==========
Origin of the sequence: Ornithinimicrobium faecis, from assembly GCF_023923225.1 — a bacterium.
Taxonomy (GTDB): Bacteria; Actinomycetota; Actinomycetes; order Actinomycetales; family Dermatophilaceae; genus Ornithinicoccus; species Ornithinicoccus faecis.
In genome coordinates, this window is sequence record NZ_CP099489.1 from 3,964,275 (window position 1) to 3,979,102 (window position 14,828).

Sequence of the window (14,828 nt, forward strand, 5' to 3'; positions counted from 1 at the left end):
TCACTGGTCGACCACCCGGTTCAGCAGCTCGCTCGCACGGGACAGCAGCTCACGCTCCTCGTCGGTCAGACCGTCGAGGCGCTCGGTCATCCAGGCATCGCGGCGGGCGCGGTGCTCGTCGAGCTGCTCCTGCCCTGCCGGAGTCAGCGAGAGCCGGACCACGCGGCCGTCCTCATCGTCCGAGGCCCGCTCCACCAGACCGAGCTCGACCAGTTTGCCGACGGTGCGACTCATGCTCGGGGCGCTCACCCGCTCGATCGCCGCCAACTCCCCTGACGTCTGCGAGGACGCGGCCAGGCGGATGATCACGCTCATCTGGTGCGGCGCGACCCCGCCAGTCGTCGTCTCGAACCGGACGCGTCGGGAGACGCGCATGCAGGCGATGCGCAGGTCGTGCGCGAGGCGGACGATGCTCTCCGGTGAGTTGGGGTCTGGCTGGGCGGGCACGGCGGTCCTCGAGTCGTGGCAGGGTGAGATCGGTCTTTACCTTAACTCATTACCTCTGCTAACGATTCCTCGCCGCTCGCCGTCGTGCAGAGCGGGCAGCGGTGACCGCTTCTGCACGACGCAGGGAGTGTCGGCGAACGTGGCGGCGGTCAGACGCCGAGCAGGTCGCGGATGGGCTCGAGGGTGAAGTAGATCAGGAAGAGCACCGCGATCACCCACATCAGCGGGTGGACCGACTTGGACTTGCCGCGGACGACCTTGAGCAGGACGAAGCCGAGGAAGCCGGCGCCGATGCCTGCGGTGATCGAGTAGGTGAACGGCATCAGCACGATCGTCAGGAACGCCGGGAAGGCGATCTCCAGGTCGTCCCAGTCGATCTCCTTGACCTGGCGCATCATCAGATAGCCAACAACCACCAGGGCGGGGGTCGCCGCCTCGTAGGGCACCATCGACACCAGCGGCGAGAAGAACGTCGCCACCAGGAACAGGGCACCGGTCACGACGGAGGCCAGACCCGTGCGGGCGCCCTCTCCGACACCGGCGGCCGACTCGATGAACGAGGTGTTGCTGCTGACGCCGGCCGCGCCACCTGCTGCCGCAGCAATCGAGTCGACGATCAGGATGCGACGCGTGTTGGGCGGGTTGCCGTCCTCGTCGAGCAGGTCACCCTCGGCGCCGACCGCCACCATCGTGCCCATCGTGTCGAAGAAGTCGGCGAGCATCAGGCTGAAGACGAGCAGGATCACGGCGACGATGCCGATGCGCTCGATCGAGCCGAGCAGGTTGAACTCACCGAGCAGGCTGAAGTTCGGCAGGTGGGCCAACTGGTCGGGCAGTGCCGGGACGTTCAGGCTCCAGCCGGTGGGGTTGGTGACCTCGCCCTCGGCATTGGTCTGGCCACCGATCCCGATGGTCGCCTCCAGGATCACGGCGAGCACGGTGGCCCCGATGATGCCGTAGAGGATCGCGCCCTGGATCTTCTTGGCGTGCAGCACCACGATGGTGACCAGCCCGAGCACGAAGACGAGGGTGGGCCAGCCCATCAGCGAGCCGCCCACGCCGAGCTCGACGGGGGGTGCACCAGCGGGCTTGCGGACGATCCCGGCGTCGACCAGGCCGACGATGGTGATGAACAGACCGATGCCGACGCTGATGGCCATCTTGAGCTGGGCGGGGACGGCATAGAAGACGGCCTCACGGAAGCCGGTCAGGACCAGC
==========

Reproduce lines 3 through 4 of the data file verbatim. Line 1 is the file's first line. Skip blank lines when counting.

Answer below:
In genome coordinates, this window is sequence record NZ_CP099489.1 from 3,964,275 (window position 1) to 3,979,102 (window position 14,828).

Sequence of the window (14,828 nt, forward strand, 5' to 3'; positions counted from 1 at the left end):